It’s true that poems do not have to be long to be good. I have found that short poems are often the most memorable. When I started reading Warsan Shire’s work seven years ago, there were lines that would stay in my mind for days, even weeks, because they spoke right to my soul. I miss the early days of my poetry career when I was not preoccupied with craft and form, when the simplicity of the words was enough for me. Now we have all these discussions about what poetry is, the distinction between spoken word and page poetry, and it makes me feel as if we have lost our enjoyment of the art form because we are so busy being critical of ourselves and other writers. What are your thoughts on this?
Jeremy: You’re right about the simplicity in Shire’s poems. Her poems are amazing and speak directly into the soul.
Spoken word poetry is something that’s beautiful. It’s now trending in Liberia more than page poetry.
I don’t think we have lost the enjoyment of our art form. I think it creates freedom for writers in choosing to be a spoken word poet or a page poet.
I view spoken word as a revolution in poetry. It has brought a lot of changes in the art. It makes writers careful in choosing their diction when writing a poem.
In Liberia, most writers think that spoken word and page poetry are two different things. Their arguments are based on the fact that spoken word is lengthy and page poetry is the opposite of it. But if you look at Safia Elhillo’s page poems like “Application for the Position of Abdelhalim Hafez’s Girl”, they are concise and really beautiful. The poem is both a page poem and a spoken word poem.
Nkateko: Safia Elhillo’s work is a literary marvel. “Application for the Position of Abdelhalim Hafez’s Girl” is a page poem, a spoken word poem and a poetry film, directed by Donna Lamar. This shows us that poetry can exist in a myriad forms.
“…spoken word is lengthy and page poetry is the opposite of it.” You and I both know that this isn’t necessarily true for all poems, but how do we change the perceptions of those who hold strictly to these distinctions? How do we introduce those writers to poems that fall outside of the norm?
Jeremy: I think we’ve to change their perceptions by introducing them to the idea that the length of a poem doesn’t certify it to be a spoken word or page poem even though most of the spoken word poems are lengthy.
The writer of a poem should be the one to decide whether the poem is a page poem or a spoken word.
And importantly, we’ve to introduce to them work particularly from Safia Elhillo and Rudy Francisco. These are poets that mostly used their poems both as page poems and spoken word even though their poems are written in a short form. Rudy’s page poems are often lengthy.
I believe that Elhillo and Rudy do decide which of their written poems are to be a spoken word or a page poem, it’s not by the length of the poems.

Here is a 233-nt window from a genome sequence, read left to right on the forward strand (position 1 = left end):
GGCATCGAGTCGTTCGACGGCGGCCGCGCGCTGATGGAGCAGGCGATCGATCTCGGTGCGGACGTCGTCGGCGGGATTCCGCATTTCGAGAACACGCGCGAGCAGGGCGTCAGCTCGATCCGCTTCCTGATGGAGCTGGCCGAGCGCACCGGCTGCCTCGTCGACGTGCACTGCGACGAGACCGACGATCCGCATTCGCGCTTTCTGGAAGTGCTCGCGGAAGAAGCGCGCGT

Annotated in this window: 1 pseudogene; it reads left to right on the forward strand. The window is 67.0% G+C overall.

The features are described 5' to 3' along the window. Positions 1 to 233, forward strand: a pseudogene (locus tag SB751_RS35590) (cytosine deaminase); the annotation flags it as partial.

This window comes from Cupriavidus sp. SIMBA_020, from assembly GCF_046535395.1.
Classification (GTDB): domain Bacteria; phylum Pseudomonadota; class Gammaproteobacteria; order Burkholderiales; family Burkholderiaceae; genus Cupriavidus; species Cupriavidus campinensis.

Introducing these things to them will help to change their perceptions that a poem should not be considered as page poetry or spoken word by its length, but the writer should be the one to decide.
Nkateko: You’re absolutely right. That’s why we have poetic license; it is liberating to be able to decide what to do in our work, even if it falls outside of what is considered the norm or the status quo. Can you think of any ‘rules’ that you consistently break in your own writing?
My broken rule is called the unsonnet; I write fourteen-line poems that aren’t sonnets in the traditional sense. One such poem is called “fourteen lines make a sonnet or an overdose”. I initially wanted that poem to be a proper sonnet with a strict rhyme scheme, iambic pentameter, the works, but the subject matter of the poem made me decide otherwise. I am consoled by the fact that I first studied the rules before deciding to break them. It is a principle I teach in my workshops as well; learn the craft with all its intricacies and right there, in the pursuit of the perfect poem in a particular form, you will find your voice. The part of you that rebels against what you are expected to say or how you are expected to write, that is your unique poetic voice.
Jeremy: I think I have broken many more rules than I can imagine. Maybe because I think of myself as a rebel.
Breaking these rules come about through my poetic voice and how it is shaped.
My poetic voice has enabled me to better understand my strength and weakness,
and it helped me on how to employ my own voice to get the most out of my poem without fear.
And because of these things, all of my poems are free verse without punctuation and rhyme.
Nkateko: I love the idea of poetry as rebellion, both in the ways that writers craft their poems and in the topics that they tackle in the work. I am honored to be living, writing and rebelling in your lifetime. Thank you for sharing your brilliance with me in this conversation. I have learnt a lot from you. I look forward to reading your chapbook when it is published later this year, and to reading more of your other work in the future.
Jeremy: Thank you, Nkateko. I am delighted to be given this opportunity. I too learnt a lot from you and I look forward to being in conversation with you again in the future.
Nkateko Masinga is an award-winning South African poet and 2019 Fellow of the Ebedi International Writers Residency. She was nominated for a Pushcart Prize in 2018 and her work has received support from Pro Helvetia Johannesburg and the Swiss Arts Council. In 2019, she won the Brittle Paper Anniversary Award. Nkateko is an interviewer and director of the Internship Program at Africa In Dialogue, as well as the founder and managing director of NSUKU Publishing Consultancy. She is currently a participant in the University of Iowa’s 2021 International Writing Program (IWP).